Study points to self-consciousness as biggest factor standing in people's way
MONDAY, Dec. 28 (HealthDay News) -- Another New Year's Day looms, and millions of Americans will resolve that this year, they'll exercise and get fit, so why by the end of January are so many of those resolutions broken?
New research may shed some light on the problem.
It's not that people don't know that exercise is good for them and can improve their self-image. Obese and overweight people, in fact, are even stronger believers in the importance of exercise than those of normal weight, according to a survey of more than 1,500 men and women conducted by researchers at George Washington University Medical Center.
But many overweight and obese people loathe the idea of huffing and puffing in front of younger, thinner gym-goers, the poll found. They also feel embarrassed about sweating it out in front of those svelte, muscular health club staffers.
That kind of self-consciousness may affect females more than males. Compared to men of all sizes, women are more likely to feel intimidated about using complicated equipment, to feel pressure to exercise in trendy clothes and to fret about exercising in front of the opposite sex.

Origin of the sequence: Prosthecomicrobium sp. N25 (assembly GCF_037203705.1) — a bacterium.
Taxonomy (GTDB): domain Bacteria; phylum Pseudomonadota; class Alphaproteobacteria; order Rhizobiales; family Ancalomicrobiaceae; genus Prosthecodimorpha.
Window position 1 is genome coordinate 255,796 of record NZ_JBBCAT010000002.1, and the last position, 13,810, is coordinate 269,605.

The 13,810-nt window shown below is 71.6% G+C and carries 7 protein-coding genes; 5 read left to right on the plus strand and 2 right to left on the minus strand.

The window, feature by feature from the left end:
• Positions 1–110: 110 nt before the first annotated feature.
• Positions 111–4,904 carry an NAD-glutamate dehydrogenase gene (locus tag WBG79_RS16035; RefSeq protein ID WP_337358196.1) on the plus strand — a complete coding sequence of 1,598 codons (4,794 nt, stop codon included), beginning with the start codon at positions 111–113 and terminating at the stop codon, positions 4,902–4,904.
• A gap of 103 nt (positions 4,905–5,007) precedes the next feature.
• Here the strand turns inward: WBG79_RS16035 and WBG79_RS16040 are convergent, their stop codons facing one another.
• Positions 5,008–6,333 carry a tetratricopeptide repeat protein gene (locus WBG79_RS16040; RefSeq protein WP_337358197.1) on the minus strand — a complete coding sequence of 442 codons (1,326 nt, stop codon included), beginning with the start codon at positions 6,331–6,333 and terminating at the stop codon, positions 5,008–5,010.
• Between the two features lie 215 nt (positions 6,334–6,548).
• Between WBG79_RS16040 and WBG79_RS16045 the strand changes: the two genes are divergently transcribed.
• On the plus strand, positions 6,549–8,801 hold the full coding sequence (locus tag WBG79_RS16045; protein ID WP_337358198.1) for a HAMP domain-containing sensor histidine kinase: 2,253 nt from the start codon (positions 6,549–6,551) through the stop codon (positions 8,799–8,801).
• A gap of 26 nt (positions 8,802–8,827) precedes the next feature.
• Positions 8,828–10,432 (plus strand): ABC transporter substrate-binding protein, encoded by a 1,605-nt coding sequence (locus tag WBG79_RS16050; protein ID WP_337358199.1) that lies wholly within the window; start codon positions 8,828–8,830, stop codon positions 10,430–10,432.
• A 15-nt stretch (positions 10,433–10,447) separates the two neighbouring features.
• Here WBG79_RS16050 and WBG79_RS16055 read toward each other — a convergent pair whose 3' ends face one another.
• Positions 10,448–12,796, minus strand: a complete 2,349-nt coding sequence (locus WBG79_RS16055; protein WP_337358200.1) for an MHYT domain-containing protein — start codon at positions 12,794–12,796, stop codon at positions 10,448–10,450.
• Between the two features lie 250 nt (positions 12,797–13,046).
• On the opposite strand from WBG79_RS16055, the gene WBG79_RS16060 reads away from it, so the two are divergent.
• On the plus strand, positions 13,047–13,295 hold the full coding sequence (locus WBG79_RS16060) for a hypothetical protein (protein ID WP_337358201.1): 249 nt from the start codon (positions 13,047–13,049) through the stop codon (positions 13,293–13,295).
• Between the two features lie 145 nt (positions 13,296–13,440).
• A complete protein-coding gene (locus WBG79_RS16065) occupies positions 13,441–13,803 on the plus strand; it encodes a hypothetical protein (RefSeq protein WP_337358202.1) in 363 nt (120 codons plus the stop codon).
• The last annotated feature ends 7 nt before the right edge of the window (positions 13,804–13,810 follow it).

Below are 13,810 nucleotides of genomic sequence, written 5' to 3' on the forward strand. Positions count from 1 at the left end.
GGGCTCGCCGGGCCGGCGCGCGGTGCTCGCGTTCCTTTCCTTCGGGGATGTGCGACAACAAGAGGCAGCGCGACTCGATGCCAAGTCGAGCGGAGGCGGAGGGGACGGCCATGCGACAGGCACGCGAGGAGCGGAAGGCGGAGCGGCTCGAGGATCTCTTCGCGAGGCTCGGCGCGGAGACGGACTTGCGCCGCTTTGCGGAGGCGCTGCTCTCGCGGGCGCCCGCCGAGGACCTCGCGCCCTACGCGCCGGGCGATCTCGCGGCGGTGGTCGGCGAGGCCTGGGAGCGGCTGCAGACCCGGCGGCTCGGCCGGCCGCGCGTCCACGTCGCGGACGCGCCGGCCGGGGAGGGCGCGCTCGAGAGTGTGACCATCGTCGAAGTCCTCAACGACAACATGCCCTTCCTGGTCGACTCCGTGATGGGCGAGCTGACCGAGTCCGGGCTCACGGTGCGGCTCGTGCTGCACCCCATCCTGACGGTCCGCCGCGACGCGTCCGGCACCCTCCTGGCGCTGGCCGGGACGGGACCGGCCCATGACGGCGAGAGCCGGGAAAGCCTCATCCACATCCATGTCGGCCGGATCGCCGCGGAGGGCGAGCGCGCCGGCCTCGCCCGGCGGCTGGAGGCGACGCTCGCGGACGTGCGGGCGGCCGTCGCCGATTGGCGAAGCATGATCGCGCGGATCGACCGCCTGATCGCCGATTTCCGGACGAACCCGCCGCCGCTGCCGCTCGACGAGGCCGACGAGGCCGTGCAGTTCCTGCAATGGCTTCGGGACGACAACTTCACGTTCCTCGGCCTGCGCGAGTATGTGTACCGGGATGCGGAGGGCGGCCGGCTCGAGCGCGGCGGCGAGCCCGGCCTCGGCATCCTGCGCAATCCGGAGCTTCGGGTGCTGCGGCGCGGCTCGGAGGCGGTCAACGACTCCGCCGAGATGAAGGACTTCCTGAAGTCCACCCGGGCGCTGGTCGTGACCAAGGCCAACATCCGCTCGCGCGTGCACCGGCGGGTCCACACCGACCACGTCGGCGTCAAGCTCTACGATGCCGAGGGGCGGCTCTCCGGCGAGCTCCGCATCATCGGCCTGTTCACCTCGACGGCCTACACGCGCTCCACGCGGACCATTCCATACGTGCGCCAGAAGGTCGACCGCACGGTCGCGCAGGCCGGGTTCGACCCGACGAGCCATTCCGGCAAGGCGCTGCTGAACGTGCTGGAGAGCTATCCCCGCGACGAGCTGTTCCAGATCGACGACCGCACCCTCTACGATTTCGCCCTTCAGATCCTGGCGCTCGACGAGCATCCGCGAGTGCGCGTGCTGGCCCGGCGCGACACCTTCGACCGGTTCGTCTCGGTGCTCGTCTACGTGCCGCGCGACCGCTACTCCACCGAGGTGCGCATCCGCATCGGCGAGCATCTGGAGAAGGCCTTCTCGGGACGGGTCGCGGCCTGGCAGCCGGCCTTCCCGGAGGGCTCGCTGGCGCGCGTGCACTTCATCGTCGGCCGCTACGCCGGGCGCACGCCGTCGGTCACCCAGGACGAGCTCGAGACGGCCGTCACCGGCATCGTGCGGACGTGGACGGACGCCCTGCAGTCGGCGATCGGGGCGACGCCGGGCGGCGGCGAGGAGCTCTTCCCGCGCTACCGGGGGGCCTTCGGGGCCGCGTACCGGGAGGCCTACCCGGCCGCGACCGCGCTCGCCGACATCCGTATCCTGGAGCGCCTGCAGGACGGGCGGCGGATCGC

So in the end it's emotions, not a lack of determination, that may keep people from regular exercise.
"Overweight people have received the message from their physicians and all the publicity about the importance of exercise," said study author Wayne Miller, a professor of exercise science at George Washington University Medical Center. "Most of the negativism or barriers that are associated with not participating in exercise are emotional, and there are differences between men and women."
The study, to be published in the January/February issue of the Journal of Nutrition Education and Behavior, was funded by the International Health, Racquet and Sportsclub Assoc
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